I looked around and noticed that several riders were grazing their horses on the far side of the camp creek. All were riding bareback and none were wearing helmets. Some were riding their horses without bridles, and instead using halters.
Seeing them, it came back to mind, my falling off Raudi, onto the creek bed. This mental image was what prompted me to say “Seeing you all not wearing helmets makes me nervous.” This ,I immediately realized, was the wrong thing to say, the absolute wrong thing to say. This was because they paid me no mind.
There was hardly any grass in camp, which was why Pete and I elected to take Raudi, Hrimmi, and Tinni across the creek to where the other horses were grazing. Pete rode Raudi and ponied Hrimmi, and I walked Tinni across. Others followed us. There were by then ten horses and riders in this tiny area. It was a cluster fuck. Once our horses had their fill, we took them back across the creek. I followed Pete, again walking Tinni.
Tinni all the sudden pulled away from me and bolted off. So our morning was spent looking for Tinni. Pete, riding Raudi, and me on foot, headed back in the direction of the Parks Highway Trailhead. Via phone, the posse (who’d camped in an adjacent area) were alerted to the fact that Tinni was missing.
Pete got ahead of me at the creek crossing, and was soon out of sight. I continued to trudge along, my feet were by now wet in part because my Muck boots were falling apart. There were some gentle climbs, and some awesome views. I just was in no mood to remember them. Scary, to think of Tinni continuing on to the trailhead, and perhaps onto the adjacent Parks Highway. I also couldn’t help but to think about how I’d lost face in letting go of Tinni’s lead rope when back at the basecamp creek. Up until that point in time, all had been going quite well.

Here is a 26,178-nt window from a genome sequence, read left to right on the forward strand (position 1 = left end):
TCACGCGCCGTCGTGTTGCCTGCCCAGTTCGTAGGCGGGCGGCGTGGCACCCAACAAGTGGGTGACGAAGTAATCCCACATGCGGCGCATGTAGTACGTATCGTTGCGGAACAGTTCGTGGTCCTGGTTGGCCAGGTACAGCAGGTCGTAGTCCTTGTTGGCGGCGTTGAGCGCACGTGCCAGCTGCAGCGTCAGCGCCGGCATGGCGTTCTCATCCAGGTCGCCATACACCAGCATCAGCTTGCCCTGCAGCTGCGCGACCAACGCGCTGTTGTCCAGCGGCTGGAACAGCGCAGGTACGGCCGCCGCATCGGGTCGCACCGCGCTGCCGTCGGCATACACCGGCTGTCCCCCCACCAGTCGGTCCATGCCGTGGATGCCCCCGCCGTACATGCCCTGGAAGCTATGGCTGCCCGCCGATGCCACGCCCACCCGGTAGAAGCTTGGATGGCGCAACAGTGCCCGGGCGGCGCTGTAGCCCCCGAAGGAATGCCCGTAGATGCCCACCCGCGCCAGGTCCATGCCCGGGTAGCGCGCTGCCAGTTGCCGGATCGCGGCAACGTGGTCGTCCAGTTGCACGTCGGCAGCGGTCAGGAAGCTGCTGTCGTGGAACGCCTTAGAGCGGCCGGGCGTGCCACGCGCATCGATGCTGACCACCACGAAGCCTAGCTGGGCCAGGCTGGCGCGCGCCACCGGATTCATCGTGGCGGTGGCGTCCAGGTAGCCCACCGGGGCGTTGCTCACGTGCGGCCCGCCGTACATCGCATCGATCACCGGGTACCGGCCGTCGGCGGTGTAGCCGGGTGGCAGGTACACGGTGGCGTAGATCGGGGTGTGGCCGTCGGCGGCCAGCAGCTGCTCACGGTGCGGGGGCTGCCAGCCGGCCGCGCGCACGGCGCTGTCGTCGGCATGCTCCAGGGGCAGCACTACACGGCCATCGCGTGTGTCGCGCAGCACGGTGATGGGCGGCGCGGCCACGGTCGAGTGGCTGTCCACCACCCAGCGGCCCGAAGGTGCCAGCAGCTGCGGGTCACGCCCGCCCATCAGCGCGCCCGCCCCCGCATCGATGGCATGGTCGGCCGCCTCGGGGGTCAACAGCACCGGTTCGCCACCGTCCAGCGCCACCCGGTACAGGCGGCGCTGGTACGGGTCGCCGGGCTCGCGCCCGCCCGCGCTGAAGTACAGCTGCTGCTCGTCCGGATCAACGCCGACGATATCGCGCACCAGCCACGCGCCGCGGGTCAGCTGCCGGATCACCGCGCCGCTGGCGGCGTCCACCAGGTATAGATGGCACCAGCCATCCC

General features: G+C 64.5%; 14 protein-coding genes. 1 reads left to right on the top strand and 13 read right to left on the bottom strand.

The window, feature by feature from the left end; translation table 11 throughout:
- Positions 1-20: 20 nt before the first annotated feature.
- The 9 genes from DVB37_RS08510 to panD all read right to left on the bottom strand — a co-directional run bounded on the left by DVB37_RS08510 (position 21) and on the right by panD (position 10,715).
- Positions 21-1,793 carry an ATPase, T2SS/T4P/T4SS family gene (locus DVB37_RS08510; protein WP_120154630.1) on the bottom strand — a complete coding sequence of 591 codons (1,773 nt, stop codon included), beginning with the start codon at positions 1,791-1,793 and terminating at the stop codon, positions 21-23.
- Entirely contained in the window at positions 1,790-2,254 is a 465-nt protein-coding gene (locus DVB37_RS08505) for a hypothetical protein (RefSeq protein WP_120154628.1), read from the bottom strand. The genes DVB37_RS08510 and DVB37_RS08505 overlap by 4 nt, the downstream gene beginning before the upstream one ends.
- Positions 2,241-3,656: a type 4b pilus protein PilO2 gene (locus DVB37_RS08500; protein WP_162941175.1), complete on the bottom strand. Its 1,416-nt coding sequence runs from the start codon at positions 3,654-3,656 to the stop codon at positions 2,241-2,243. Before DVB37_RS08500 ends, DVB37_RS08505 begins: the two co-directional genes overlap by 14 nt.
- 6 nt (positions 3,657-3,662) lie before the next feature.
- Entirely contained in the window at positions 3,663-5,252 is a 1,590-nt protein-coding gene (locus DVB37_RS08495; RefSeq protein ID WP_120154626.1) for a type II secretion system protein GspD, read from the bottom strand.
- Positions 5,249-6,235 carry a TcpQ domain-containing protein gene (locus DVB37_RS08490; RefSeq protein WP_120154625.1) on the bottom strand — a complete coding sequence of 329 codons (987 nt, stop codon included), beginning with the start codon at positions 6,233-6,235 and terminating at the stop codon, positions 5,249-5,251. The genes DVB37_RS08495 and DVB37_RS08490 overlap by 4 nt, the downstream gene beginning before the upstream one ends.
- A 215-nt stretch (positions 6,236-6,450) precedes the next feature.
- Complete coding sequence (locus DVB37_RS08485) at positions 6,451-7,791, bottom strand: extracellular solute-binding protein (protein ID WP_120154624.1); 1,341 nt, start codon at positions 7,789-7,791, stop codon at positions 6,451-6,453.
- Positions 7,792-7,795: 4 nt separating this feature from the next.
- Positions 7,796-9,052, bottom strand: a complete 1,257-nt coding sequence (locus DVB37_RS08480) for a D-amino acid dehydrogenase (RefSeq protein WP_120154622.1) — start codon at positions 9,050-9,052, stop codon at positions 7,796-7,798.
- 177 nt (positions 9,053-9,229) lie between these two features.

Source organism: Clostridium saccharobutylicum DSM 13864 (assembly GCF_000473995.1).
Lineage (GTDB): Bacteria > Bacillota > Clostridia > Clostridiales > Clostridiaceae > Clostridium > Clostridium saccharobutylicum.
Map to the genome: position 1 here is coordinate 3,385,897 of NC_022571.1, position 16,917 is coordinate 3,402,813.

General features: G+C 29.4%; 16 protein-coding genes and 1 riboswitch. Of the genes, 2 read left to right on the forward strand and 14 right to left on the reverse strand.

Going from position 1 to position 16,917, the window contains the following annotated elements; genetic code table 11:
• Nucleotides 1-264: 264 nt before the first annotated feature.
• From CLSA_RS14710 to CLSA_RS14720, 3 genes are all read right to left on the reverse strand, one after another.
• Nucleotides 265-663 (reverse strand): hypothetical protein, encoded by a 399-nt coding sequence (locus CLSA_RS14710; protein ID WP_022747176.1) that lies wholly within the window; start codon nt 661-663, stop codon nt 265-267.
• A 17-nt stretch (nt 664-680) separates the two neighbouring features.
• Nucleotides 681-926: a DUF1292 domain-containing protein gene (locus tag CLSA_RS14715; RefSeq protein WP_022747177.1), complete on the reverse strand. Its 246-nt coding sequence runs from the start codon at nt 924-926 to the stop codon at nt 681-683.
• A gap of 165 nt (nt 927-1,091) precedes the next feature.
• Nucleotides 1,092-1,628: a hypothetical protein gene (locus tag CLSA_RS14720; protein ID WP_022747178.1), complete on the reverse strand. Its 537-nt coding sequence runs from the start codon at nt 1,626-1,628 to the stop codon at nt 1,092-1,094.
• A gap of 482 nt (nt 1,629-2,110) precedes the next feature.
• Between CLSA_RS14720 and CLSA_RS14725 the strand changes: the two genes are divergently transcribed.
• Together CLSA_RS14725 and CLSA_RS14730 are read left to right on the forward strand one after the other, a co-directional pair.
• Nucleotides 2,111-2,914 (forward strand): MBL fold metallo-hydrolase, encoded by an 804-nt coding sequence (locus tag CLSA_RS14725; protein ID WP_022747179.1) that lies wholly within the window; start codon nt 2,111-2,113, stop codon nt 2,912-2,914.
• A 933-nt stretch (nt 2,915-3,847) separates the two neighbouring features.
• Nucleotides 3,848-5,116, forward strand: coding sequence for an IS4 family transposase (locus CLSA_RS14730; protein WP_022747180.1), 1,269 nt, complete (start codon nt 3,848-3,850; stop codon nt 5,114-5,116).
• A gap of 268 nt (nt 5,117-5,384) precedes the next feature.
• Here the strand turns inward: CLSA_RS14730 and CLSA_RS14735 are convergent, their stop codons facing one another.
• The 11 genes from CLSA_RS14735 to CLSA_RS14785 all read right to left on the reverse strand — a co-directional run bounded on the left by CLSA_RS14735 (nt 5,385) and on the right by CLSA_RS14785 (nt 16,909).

Finally, at a point when we were three-four miles out, Pete came riding back in my direction. He heard on a borrowed cell phone that Tinni had been found by Krissy and Steve and they’d lead him back to camp.
Lessons learned: 1. Keep your mind on the task at hand. Tinni got away because at the moment he jerked free, I was obsessing about the non-helmet wearers. 2. Hang onto your horse. 3. If you must go searching for a horse, take food and water with you. This would have made the end portion of my walk, where I got misdirected, far easier.
Others were leaving for a ride when we finally got back to camp. Had a nice, peaceful afternoon, tending to horses and reflecting on Tinni’s behavior. Quite obviously, I was not reading him very well. If I had, I would have realized that he wasn’t happy with there being so many horses and people in the camp area. All total, there were 34 horses and 28 people milling about.
Once Pete returned from his ride (on Raudi) we took the horses back across the camp creek so that they might again graze. Cathy (BCHA president) soon rolled in and said that her bear pepper spray container had punctured. And she got dosed, as did her horses. She left her front packs behind. As I write this, I’m resting in the tent, and waiting for the other riders to return, hopefully safely.
Next: 172. 7/5/15: Horses as Teachers